I finally turfed him out the car at Heathrow a few minutes before nine, waited to see if he'd made the flight - he did. Just. And then I sped off to find the closest service station - only to discover it's about thirty miles from Heathrow . . . by that time I was driving with my legs crossed. Trust me, that's an interesting manoeuvre, but I think the subject for a post on another day.

So, walking into Mordor? Those black gates guarded by Orcs are nothing compared to the perils of the getting to Heathrow via the M25.

And as for the air? The poison fumes come from nothing more than ten thousand car exhausts. I added a blinding headache, even with the window closed, to my woes by the time I reached the terminal building. That airport sure guards its departure lounges well.

And to think I used to complain about a 40 minute drive in bad traffic to Cape Town International airport. We honestly don't know when we're spoilt!

Have a great weekend

Friday, 18 April 2014

Frivolous Friday: New Birth

Easter has always been special. Unlike Christmas, it's a more introspective time for me. Must be something to do with a real person - not just a book character - being willing to die for me. Pretty humbling that. And then there's the promise of new birth that comes with Easter Sunday that always fills me with joy.

Up until my move to England, all my Easters were spent in the southern hemisphere where the world is slipping majestically into Autumn. Now, I love Autumn, I really do. Little can beat the golds and reds as the trees turn, but as romantic as that is, Autumn still bodes death.

Spring, on the other hand, means life and new beginnings. Deep, huh! Yeah well, that said, this Easter in England has been a totally new experience as Lincolnshire bursts into life around me. I don't think I've ever seen such a profusion of blossoms of every hue. Every tree is laden with flowers, sending me into sensory overload.
My blossoms amid the blossoms

And then there are the daffodils - growing wild in places, exactly as Wordsworth saw them over two hundred years ago.

I wandered lonely as a cloud . . . 

How can I fail to mention the bluebells in the woods? My mind goes into overdrive, imagining fairies around every tree stump.

And then there are rape seed fields burning yellow as far as the eye can see. Set against the blue sky (yes, sometimes it is blue, even in England) and the emerald grass, the golden yellow is insane. Only a master creator could have envisaged something so magnificent. Pity my photo doesn't do it justice.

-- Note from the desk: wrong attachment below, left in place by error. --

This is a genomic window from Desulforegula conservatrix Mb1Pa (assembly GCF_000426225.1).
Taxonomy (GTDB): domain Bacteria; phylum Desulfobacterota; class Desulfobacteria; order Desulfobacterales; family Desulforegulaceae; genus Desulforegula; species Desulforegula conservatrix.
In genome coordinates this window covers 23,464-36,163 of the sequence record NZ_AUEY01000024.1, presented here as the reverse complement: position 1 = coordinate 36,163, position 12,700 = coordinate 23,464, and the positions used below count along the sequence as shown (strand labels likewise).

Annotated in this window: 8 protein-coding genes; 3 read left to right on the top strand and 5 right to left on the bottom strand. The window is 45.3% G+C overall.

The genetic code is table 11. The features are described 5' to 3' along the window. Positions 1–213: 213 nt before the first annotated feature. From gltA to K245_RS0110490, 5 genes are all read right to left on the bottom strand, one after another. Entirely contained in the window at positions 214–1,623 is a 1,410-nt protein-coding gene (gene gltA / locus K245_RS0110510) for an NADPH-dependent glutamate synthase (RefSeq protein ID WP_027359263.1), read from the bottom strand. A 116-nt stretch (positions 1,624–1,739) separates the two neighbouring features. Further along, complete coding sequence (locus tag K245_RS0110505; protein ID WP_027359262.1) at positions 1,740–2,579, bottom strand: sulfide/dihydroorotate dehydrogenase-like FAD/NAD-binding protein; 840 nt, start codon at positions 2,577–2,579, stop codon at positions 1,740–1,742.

Rape Seed Fields

I  know Easter is for everyone, everywhere, but I can't help think there was a real significance to the tomb opening in Spring in Jerusalem. Here's wishing you all a wonderful Easter whether you believe or are just enjoy enjoy the bank holiday. May your weekend be filled with joy.



I wandered lonely as a cloud
That floats on high o'er vales and hills,
When all at once I saw a crowd,
A host, of golden daffodils;
Beside the lake, beneath the trees,
Fluttering and dancing in the breeze.

Continuous as the stars that shine
And twinkle on the milky way,
They stretched in never-ending line
Along the margin of a bay:
Ten thousand saw I at a glance,
Tossing their heads in sprightly dance.

The waves beside them danced; but they
Out-did the sparkling waves in glee:
A poet could not but be gay,
In such a jocund company:
I gazed--and gazed--but little thought
What wealth the show to me had brought:

For oft, when on my couch I lie
In vacant or in pensive mood,
They flash upon that inward eye
Which is the bliss of solitude;
And then my heart with pleasure fills,
And dances with the daffodils. 

Friday, 4 April 2014

Frivolous Friday: When The Fun Fair Comes To Town

When I was a kid I loved Enid Blyton's books, especially her adventure stories with the Famous Five and, maybe less so, the Secret Seven. Apart from thrilling me with exciting tales in which children did extraordinary things (that, in a day when kids were seen and not heard and adults controlled everything), she also introduced me to the wonder of the English countryside.